How in touch with the “now” are you, right now? For many people, these emotional times of change are fear-driven, with an attachment to the future, focusing on how uncertain life tomorrow may be, or on the past when things were seemingly more “predictable.” The reality is tomorrow has always been uncertain; perhaps we just weren’t as obsessed with it as we are now. For many, there is quite an attachment to “the way it used to be.” I refer to these attachments to the future and the past as “time bandits,” because they rob us of our ability to be present and accounted for in the now, which is where true inner peace and power await us. It makes good sense to “glance” at the future and the past once in a while, if for no other purpose because it can serve as a good point of reference; however, we should not stare at it because it will suck us right out of the now.

As with all circumstances we meet with along the pathway on our journey through life, there are lessons we can learn from our current experience. It requires the ability to “freeze frame” our life, stand back and become a conscious observer of our own thoughts, feelings and actions, noticing where they are taking us. One might ask: What are some of the telltale signs that suggest I may have been overwhelmed by these time bandits? In “The Power of Now,” Eckart Tolle writes: “To alert you that you have allowed yourself to be taken over by psychological time, you can use a simple criterion. Ask yourself: Is there any joy, ease, and lightness in what I am doing? If there isn’t, then time is covering up the present moment, and life is perceived as a burden or a struggle.”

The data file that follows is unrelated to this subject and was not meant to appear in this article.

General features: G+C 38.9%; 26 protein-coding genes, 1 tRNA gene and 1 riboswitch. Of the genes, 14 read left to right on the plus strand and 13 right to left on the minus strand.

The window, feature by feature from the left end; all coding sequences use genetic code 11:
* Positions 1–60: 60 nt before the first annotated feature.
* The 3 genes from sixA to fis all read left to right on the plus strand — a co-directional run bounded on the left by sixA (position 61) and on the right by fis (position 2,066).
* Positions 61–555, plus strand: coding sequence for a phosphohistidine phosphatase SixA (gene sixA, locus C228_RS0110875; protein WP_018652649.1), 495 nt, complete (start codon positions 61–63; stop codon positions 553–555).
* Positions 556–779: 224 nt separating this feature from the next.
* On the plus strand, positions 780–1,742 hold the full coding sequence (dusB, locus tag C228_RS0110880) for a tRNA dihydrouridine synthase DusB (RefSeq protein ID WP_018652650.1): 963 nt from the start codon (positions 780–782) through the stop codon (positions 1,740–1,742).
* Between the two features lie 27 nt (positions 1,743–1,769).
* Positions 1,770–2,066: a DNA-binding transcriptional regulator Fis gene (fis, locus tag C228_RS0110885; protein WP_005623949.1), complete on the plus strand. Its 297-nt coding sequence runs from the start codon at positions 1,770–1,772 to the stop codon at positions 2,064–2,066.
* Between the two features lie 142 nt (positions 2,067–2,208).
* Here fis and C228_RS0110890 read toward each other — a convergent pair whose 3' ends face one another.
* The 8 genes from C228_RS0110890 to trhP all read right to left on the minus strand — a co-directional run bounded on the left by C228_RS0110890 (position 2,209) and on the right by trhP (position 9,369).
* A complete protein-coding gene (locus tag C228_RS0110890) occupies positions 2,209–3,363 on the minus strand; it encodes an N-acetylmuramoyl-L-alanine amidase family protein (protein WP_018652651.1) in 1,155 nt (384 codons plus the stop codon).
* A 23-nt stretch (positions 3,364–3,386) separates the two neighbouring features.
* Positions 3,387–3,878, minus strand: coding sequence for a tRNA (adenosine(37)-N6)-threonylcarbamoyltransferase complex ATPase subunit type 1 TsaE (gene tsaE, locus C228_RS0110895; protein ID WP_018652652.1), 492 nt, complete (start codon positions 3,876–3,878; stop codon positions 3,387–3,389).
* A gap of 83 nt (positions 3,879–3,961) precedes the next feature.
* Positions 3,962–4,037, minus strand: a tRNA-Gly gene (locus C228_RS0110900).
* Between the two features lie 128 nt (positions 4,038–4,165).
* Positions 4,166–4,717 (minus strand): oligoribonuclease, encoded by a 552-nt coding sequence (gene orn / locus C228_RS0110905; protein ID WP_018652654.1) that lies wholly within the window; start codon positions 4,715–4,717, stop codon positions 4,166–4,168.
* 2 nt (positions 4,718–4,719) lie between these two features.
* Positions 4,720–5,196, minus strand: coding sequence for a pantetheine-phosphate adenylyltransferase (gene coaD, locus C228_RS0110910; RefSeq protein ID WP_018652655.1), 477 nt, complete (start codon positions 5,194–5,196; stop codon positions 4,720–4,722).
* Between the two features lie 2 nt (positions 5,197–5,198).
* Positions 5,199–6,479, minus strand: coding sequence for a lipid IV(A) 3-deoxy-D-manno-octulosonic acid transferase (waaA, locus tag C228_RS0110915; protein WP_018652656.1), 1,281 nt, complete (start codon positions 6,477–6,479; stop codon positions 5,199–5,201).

It is by no coincidence that joy, ease and lightness are also three of the primary intrinsic qualities felt within by anyone who is consciously aware of spirit’s presence. This, coupled with Tolle’s statement makes a good case for the premise (and promise) that infinite intelligence is eternally a “now” presence. Think about it: God (or whatever name you choose to attach to that which is the “All” that is) is not known as the great “I was” or “I’m going to be”… it is the great “I Am.” It becomes much easier to make the surrender to the now when we know that infinite presence (divine intelligence) is there to guide and support us. Sort of gives new meaning to the saying, “Let go and let God,” doesn’t it?

As a mindfulness practice consider the following:

+ Become the conscious observer of your thoughts, feelings and actions today.

+ Notice how much of your energy is being stolen from you by the time bandits of the past and the future. In other words, be mindful of how “in the now” you are now.

+If your mind is consumed with concerns of the future, work at being mindful of what you actually have control over and what you don’t, and make peace with the fact that there are and always shall be things over which you have little or no control.